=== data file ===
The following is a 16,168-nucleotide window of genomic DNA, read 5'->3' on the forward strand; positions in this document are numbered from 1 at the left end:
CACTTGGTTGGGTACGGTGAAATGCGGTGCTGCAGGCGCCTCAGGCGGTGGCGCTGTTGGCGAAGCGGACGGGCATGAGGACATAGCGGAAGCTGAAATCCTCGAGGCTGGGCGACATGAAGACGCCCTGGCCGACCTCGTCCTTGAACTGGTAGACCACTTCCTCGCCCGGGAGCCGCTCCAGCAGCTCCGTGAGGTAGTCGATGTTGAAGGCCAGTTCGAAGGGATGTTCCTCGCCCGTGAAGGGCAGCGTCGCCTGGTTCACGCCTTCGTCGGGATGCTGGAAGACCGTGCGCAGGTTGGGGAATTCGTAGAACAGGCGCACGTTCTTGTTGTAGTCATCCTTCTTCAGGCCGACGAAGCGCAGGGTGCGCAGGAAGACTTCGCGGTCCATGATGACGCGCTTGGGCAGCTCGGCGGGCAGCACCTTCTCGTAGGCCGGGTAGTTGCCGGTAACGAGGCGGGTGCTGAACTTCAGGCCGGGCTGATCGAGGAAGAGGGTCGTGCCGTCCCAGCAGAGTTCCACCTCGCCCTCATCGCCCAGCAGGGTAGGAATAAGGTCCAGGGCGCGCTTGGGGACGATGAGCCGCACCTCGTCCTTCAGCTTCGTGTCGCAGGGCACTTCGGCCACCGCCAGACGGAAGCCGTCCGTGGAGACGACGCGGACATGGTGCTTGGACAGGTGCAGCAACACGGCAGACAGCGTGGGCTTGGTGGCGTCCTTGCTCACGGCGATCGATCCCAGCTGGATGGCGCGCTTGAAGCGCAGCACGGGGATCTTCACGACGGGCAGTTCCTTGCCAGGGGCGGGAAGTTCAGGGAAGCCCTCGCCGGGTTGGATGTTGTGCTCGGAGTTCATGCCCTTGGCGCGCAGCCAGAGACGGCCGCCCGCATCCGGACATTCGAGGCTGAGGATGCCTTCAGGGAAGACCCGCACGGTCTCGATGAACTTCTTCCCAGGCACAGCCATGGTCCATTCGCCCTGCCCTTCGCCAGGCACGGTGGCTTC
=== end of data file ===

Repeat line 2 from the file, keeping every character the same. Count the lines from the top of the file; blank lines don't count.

CACTTGGTTGGGTACGGTGAAATGCGGTGCTGCAGGCGCCTCAGGCGGTGGCGCTGTTGGCGAAGCGGACGGGCATGAGGACATAGCGGAAGCTGAAATCCTCGAGGCTGGGCGACATGAAGACGCCCTGGCCGACCTCGTCCTTGAACTGGTAGACCACTTCCTCGCCCGGGAGCCGCTCCAGCAGCTCCGTGAGGTAGTCGATGTTGAAGGCCAGTTCGAAGGGATGTTCCTCGCCCGTGAAGGGCAGCGTCGCCTGGTTCACGCCTTCGTCGGGATGCTGGAAGACCGTGCGCAGGTTGGGGAATTCGTAGAACAGGCGCACGTTCTTGTTGTAGTCATCCTTCTTCAGGCCGACGAAGCGCAGGGTGCGCAGGAAGACTTCGCGGTCCATGATGACGCGCTTGGGCAGCTCGGCGGGCAGCACCTTCTCGTAGGCCGGGTAGTTGCCGGTAACGAGGCGGGTGCTGAACTTCAGGCCGGGCTGATCGAGGAAGAGGGTCGTGCCGTCCCAGCAGAGTTCCACCTCGCCCTCATCGCCCAGCAGGGTAGGAATAAGGTCCAGGGCGCGCTTGGGGACGATGAGCCGCACCTCGTCCTTCAGCTTCGTGTCGCAGGGCACTTCGGCCACCGCCAGACGGAAGCCGTCCGTGGAGACGACGCGGACATGGTGCTTGGACAGGTGCAGCAACACGGCAGACAGCGTGGGCTTGGTGGCGTCCTTGCTCACGGCGATCGATCCCAGCTGGATGGCGCGCTTGAAGCGCAGCACGGGGATCTTCACGACGGGCAGTTCCTTGCCAGGGGCGGGAAGTTCAGGGAAGCCCTCGCCGGGTTGGATGTTGTGCTCGGAGTTCATGCCCTTGGCGCGCAGCCAGAGACGGCCGCCCGCATCCGGACATTCGAGGCTGAGGATGCCTTCAGGGAAGACCCGCACGGTCTCGATGAACTTCTTCCCAGGCACAGCCATGGTCCATTCGCCCTGCCCTTCGCCAGGCACGGTGGCTTC